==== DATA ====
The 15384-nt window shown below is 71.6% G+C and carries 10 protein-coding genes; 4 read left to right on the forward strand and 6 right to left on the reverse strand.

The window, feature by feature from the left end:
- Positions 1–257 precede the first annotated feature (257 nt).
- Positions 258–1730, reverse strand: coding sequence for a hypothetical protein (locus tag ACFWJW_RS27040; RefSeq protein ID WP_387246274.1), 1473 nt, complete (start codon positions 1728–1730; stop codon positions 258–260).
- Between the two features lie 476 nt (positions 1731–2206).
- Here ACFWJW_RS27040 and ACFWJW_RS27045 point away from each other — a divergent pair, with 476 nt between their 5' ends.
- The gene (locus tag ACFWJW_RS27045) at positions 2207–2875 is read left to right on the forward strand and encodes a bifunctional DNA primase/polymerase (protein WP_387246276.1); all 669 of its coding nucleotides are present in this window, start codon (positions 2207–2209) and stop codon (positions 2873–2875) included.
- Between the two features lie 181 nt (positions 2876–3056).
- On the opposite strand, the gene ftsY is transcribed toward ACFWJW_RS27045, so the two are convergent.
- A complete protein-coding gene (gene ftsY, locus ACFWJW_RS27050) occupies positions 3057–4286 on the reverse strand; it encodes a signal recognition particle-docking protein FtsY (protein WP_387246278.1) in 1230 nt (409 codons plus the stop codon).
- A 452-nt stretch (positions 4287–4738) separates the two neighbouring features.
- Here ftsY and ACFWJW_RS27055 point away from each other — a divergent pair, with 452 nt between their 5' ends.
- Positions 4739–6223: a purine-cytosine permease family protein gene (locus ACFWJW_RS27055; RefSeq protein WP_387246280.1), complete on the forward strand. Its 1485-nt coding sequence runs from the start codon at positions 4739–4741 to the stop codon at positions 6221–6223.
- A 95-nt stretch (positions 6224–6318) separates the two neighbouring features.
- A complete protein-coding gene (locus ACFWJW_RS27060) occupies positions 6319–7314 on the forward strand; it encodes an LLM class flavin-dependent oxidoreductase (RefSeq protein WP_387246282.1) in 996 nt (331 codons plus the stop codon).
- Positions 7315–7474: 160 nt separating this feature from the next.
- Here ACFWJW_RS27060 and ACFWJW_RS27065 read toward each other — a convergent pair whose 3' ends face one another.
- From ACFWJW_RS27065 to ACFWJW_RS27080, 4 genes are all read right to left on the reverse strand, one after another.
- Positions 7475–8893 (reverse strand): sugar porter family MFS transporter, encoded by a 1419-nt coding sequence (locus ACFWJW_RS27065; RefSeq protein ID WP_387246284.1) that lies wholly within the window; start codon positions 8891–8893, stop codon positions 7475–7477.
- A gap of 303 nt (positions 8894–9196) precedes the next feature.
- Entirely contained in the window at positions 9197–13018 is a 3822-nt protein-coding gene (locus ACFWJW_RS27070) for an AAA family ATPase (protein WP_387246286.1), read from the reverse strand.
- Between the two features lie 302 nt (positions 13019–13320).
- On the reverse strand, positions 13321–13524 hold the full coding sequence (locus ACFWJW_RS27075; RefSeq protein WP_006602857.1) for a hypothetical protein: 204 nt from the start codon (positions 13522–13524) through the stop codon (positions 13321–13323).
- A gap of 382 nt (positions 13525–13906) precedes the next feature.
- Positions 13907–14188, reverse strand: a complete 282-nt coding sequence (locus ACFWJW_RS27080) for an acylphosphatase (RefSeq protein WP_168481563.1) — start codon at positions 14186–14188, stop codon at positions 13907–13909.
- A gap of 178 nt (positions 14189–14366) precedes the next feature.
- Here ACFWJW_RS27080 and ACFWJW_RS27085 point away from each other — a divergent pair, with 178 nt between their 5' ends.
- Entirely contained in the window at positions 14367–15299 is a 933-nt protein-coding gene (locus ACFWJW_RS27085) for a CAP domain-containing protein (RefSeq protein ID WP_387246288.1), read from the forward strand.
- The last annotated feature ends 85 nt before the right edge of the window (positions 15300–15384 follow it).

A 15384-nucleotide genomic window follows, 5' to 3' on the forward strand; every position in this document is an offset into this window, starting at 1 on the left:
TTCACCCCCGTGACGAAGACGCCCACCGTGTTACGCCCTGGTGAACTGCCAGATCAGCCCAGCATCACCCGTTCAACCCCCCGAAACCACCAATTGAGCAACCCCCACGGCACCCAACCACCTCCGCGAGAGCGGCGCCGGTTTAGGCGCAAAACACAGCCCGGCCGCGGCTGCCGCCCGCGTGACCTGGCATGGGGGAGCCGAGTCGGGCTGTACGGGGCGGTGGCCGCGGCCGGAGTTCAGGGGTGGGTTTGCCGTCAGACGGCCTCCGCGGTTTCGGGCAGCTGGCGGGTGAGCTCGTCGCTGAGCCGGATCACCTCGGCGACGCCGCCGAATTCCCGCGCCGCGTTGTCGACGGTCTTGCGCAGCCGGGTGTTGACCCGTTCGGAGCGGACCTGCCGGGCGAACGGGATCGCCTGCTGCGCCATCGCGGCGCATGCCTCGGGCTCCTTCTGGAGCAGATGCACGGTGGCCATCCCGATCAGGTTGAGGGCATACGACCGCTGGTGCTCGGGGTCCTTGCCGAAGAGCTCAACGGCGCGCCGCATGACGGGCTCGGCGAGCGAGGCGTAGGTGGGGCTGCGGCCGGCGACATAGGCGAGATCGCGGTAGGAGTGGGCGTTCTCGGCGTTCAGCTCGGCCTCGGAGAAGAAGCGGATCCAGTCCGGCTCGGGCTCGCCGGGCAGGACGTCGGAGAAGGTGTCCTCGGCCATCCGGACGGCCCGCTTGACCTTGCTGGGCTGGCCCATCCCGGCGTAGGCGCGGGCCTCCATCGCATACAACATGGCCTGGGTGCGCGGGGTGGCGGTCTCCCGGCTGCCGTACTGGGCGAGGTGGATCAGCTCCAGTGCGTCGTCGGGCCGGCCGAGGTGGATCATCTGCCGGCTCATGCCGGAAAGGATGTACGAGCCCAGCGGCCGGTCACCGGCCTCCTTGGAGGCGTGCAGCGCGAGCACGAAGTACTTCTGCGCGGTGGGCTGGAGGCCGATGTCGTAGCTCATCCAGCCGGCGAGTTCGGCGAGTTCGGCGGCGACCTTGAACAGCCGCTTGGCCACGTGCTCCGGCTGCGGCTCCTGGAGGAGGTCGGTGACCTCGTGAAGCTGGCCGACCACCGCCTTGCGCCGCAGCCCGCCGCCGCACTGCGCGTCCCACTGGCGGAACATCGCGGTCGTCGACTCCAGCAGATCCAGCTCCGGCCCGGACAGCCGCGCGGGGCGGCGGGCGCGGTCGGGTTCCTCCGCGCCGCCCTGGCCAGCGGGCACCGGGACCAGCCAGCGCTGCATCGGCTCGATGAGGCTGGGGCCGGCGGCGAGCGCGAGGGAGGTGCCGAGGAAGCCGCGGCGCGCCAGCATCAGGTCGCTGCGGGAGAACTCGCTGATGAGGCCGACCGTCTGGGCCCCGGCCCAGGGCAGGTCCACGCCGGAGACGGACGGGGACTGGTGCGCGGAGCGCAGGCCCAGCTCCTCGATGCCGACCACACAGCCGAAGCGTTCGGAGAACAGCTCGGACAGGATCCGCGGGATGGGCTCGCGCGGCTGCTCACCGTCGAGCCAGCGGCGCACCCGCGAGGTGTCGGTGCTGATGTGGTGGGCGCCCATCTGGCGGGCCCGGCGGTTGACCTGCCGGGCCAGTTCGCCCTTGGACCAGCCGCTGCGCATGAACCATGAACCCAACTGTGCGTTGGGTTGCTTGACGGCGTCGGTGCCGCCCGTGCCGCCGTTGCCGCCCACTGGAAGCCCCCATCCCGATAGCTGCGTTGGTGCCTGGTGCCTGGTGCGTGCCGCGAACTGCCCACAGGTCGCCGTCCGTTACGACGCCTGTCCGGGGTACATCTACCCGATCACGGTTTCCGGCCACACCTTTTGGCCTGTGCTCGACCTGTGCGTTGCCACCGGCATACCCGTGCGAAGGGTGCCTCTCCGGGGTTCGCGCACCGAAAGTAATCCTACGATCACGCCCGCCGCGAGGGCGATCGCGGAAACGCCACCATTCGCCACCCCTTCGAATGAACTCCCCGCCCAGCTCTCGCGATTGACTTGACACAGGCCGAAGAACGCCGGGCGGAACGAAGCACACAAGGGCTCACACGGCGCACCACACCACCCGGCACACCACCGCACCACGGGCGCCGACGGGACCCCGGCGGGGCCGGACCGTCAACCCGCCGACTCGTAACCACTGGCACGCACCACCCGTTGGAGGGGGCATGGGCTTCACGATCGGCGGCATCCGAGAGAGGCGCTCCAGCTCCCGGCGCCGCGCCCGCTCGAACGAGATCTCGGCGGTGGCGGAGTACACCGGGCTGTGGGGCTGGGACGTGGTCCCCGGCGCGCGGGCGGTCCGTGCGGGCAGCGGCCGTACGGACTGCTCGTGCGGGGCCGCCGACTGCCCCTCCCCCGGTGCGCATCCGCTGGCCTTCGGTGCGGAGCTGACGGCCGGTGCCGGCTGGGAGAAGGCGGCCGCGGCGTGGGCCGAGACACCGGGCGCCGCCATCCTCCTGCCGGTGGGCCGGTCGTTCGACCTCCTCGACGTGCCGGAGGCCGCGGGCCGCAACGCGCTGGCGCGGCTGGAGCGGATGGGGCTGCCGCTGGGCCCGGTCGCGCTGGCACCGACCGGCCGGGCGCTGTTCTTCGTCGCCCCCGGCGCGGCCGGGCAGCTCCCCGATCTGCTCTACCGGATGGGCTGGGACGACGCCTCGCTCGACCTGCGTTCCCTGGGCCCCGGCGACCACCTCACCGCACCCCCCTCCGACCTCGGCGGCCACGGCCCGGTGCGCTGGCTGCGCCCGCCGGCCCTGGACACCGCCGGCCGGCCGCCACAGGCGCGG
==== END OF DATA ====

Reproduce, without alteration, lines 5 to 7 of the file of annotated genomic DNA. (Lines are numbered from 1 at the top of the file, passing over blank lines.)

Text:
- Between the two features lie 476 nt (positions 1731–2206).
- Here ACFWJW_RS27040 and ACFWJW_RS27045 point away from each other — a divergent pair, with 476 nt between their 5' ends.
- The gene (locus tag ACFWJW_RS27045) at positions 2207–2875 is read left to right on the forward strand and encodes a bifunctional DNA primase/polymerase (protein WP_387246276.1); all 669 of its coding nucleotides are present in this window, start codon (positions 2207–2209) and stop codon (positions 2873–2875) included.